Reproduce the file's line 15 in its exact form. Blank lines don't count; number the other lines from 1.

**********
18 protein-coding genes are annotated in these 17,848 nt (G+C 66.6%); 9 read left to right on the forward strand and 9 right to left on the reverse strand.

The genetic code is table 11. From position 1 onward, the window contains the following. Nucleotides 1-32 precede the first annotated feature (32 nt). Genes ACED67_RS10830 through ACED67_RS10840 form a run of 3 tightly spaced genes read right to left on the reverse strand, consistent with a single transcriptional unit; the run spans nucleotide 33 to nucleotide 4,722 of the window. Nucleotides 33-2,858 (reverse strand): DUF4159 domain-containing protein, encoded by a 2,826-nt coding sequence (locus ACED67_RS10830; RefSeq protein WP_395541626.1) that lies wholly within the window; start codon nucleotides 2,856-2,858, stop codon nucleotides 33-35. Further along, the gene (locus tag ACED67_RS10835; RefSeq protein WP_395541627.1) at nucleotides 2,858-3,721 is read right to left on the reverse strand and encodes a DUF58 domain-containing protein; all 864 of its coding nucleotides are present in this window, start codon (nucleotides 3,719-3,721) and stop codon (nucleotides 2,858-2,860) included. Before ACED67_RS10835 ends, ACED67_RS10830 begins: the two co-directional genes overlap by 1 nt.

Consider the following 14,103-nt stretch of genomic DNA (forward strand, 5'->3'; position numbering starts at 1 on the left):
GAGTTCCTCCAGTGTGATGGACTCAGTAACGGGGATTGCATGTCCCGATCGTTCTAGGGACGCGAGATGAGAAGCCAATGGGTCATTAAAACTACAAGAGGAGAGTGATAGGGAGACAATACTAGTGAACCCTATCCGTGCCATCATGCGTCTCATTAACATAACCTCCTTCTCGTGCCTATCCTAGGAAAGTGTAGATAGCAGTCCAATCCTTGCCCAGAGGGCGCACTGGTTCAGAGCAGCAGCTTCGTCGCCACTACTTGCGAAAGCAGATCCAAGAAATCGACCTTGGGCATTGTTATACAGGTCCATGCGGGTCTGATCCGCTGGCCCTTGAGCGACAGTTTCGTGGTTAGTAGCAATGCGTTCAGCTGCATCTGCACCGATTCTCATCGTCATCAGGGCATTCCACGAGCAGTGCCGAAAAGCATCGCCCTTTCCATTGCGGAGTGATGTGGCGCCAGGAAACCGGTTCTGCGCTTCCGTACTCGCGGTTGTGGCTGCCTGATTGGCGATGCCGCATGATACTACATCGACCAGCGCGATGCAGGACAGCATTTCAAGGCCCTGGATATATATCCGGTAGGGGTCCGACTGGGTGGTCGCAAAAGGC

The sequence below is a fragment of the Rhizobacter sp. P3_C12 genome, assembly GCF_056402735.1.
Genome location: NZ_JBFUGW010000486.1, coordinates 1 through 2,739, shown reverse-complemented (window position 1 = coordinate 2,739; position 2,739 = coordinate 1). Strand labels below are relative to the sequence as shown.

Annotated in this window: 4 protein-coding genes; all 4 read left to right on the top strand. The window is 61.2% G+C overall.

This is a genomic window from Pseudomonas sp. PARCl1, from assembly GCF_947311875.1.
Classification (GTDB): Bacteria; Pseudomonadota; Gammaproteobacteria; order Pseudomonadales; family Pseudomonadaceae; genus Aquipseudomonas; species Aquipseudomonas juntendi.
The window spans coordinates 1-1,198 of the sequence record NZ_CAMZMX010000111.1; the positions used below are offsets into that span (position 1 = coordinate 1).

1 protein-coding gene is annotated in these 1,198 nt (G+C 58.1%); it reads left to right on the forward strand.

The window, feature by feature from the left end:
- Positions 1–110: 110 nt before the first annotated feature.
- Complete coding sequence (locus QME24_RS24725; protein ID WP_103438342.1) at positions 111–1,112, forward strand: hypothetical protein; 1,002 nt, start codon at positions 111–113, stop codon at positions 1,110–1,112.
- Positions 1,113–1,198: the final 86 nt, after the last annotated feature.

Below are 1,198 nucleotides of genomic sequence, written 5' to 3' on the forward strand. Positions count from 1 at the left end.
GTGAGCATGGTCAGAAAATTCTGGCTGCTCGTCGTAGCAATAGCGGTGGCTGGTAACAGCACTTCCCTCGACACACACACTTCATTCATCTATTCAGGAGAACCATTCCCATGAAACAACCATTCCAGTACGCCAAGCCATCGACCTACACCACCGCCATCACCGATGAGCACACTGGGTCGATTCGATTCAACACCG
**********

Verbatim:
- Positions 1,113–1,198: the final 86 nt, after the last annotated feature.